50 shades of, well, everything

Memories have a way of troubling you. They claim your thoughts when you least expect them to. The trigger could be anything. An old photo resurfacing on whatsapp thanks to the group of cousins who love unearthing the most embarrassing pictures or a friend request on Facebook or a profile visit on LinkedIn.

Sometimes, even a single word is enough for you to go down the memory lane. I heard the word ‘obviously’ for the first time from Amishrita, in my fifth standard. I heard the word ‘lisp’ for the first time from Sunayna, while we were walking back home from the bus stop. I read the word ‘posthumously’ in my fifth, I think, for the first time in a newspaper and assumed it to mean something ‘celebratory’. Aparna ma’am used the word ‘pun’, yes, you guessed it right, we had just started reading Shakespeare. I read the word ‘ode’ for the first time in Thomas Gray’s ‘An Ode on the Death of a Favourite Cat’, and ‘Elegy’ when I read his ‘An Elegy written in a Country Churchyard’.

All of those people, words, their works have had some degree of influence on my way of thinking, analysing and self-expression. This post would never end if I were to narrate every experience behind some everyday words that I use. Those experiences make words so much more interesting. Every time I read about Jesus’s second coming I think of ‘Journey of the Magi’ and that is enough to take me back to my good ol’ schooldays.

Some movies have to be mentioned here. The quality of the onslaught of memories is complemented by them. Come September, Dream for an Insomniac, The Groundhog Day, Monalisa Smile, The Basketball Diaries, My Sister’s Keeper, Matilda, A Walk to Remember remind me of a range of emotions, right from adolescent pangs to outrage to puppy love to wanderlust to stolen moments of voyeuristic happiness to see someone get their love in the end.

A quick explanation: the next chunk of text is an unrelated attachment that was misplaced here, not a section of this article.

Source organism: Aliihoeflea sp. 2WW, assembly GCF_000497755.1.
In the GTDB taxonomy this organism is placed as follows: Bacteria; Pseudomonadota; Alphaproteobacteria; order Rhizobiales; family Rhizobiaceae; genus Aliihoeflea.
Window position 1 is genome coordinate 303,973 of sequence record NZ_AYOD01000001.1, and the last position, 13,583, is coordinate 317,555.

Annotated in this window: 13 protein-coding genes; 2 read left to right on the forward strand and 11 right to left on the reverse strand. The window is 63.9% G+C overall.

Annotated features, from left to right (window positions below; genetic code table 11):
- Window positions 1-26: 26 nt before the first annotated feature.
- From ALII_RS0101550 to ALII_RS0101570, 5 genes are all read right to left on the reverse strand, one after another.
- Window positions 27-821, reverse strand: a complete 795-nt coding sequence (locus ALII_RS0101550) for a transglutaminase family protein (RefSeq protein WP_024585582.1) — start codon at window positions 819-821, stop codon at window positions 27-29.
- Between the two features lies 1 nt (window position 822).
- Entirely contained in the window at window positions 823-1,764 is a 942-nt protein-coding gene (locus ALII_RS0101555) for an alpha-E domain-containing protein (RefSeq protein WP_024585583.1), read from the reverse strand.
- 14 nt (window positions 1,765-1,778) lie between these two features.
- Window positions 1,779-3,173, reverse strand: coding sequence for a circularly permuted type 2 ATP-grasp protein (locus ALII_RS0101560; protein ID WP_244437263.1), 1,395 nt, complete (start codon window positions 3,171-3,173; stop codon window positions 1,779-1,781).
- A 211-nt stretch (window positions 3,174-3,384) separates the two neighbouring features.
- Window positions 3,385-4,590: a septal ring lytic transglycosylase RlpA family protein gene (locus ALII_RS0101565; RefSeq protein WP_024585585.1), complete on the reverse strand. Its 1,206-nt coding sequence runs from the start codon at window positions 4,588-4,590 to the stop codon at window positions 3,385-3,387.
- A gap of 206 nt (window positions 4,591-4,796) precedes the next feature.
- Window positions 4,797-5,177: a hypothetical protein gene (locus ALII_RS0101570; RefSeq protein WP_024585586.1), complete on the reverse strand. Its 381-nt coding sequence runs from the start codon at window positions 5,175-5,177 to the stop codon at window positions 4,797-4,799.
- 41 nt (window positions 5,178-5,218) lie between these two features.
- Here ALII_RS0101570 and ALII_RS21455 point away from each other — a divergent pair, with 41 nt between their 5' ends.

What am I to do with this deluge of memories? Sometimes, I am happy to be buried in work. Work keeps these memories at bay. I wonder how past seamlessly merges with the present and is carried into the future as well. What will happen to these memories after I am gone, kept asking a friend of mine. Well, they are all going to go away. We might not remember them either. Degenerative memory, amnesia or some mental trauma might erase these memories. If that happens, what am I? After all my experiences define me, right? Will I still be me when I have forgotten that my mom used to sing (‘nanhi pari sone chali’) me to sleep?

Is there a remedy for bad memories and a treasure box to keep the happy ones safe from old age, mental ailments and illnesses? What happens to them after I am dead? Maybe that’s why people are obsessed with having children? At least that way memories have a way of surviving (long?) after you are gone?


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